Spreading Phlox

With tight masses of brilliant color, phlox (from the Greek for “flame”) brightens the spring and summer landscape. Over 65 species of phlox inhabit North America, many of which are cultivated in gardens. Phlox flowers are usually pink, but blue, lilac and white specimens occur. In general, phlox plants are low, shrubby and cushionlike with extensive branching.

Spreading phlox (Phlox diffusa) is a common perennial throughout the high sagebrush plains of the Western United States. Found in exposed rocky sites, it forms showy mats or clumps with a woody base. The five pink petals are fused to form a trumpet shape with flaring lobes. The petals can be narrow or rounded with a dark area near the center that forms a ring. Neither the stamens nor style extend above the tube. The narrow, gray-green leaves are sharp at the tips and hairy.  What a beautiful sight when phlox colonizes a rock outcrop covering it with pink tufts.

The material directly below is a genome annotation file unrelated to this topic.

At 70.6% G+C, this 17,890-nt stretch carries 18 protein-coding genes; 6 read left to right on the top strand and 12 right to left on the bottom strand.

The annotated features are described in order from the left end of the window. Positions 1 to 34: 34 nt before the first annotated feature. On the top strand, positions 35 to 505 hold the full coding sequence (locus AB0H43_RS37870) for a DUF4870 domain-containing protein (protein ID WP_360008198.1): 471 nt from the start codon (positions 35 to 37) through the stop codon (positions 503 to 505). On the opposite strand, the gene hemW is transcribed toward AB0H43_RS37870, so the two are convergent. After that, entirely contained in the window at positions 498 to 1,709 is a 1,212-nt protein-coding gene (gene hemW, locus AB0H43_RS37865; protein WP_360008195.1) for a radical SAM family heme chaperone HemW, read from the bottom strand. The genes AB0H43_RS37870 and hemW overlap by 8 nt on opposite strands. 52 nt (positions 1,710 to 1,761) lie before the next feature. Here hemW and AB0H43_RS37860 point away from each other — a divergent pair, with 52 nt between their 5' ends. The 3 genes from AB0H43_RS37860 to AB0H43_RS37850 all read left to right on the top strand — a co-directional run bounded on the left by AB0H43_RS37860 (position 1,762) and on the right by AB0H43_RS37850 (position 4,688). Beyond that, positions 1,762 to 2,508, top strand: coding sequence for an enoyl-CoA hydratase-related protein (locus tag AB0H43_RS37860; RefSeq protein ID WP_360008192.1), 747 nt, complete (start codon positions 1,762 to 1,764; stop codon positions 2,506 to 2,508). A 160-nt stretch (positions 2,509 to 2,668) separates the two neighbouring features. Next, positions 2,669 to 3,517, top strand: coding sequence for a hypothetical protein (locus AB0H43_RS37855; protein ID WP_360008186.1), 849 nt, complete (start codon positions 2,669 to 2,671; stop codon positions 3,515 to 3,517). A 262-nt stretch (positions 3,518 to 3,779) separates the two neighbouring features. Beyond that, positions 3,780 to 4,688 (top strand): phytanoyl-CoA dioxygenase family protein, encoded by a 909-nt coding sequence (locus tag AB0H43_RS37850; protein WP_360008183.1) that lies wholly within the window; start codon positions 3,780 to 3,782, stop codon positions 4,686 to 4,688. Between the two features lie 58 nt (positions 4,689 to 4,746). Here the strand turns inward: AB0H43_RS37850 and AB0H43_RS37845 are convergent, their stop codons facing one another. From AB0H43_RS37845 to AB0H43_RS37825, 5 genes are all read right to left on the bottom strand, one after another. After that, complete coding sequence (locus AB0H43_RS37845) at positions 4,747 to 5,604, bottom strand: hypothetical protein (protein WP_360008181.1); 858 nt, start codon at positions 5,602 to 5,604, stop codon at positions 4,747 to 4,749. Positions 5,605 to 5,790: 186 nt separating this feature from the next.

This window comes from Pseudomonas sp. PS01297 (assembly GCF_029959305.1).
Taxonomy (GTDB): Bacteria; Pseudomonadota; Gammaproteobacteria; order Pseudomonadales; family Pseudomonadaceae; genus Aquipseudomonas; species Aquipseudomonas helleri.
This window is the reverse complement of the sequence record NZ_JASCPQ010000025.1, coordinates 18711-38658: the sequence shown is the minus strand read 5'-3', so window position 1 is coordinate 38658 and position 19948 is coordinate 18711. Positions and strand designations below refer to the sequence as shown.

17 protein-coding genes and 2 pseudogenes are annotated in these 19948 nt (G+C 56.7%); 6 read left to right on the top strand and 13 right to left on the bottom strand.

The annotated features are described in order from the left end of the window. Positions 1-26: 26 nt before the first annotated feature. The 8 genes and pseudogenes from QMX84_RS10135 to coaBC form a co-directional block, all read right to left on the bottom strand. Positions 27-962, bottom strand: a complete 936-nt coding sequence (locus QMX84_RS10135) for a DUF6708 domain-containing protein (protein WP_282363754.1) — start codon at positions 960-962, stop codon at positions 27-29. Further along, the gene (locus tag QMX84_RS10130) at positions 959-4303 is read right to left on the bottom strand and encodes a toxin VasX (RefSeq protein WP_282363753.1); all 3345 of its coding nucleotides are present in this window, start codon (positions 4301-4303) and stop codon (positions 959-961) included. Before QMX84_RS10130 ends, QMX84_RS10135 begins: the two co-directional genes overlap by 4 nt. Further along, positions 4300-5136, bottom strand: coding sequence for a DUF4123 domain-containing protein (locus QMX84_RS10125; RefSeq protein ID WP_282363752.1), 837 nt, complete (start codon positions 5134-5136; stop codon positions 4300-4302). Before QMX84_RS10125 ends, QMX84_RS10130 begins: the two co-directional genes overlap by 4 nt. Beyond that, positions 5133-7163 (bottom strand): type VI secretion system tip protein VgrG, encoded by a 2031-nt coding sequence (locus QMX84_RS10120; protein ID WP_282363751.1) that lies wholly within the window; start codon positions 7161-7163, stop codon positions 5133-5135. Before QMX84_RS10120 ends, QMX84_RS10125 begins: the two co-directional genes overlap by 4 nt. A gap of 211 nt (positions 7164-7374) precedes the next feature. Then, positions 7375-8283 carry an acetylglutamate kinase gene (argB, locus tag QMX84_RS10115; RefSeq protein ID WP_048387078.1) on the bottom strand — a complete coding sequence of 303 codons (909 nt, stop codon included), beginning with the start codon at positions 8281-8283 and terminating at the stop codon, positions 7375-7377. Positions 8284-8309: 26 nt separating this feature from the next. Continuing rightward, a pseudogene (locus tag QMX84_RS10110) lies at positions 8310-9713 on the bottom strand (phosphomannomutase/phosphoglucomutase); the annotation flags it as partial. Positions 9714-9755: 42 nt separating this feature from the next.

Some indigenous people used tisanes of phlox for upset stomachs and would apply phlox poultices externally to boils. But phlox is not used today for food or medicinal purposes.

Spreading phlox is common in our area – Modoc County CA. However, these pictures were taken near the Lower Campground at Ash Creek in Lassen County CA.

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5 Responses to Spreading Phlox

  1. Pingback: Showy Phlox | The Nature Niche

  2. Pingback: Another Spring Wildflower – Finally | The Nature Niche

  3. Lin says:

    I’ll show you an area where our phlox is beginning to really bloom…also, at the entrance of the Lookout Dump is a site where they are prolific. This is definitely the time of year they are showy.

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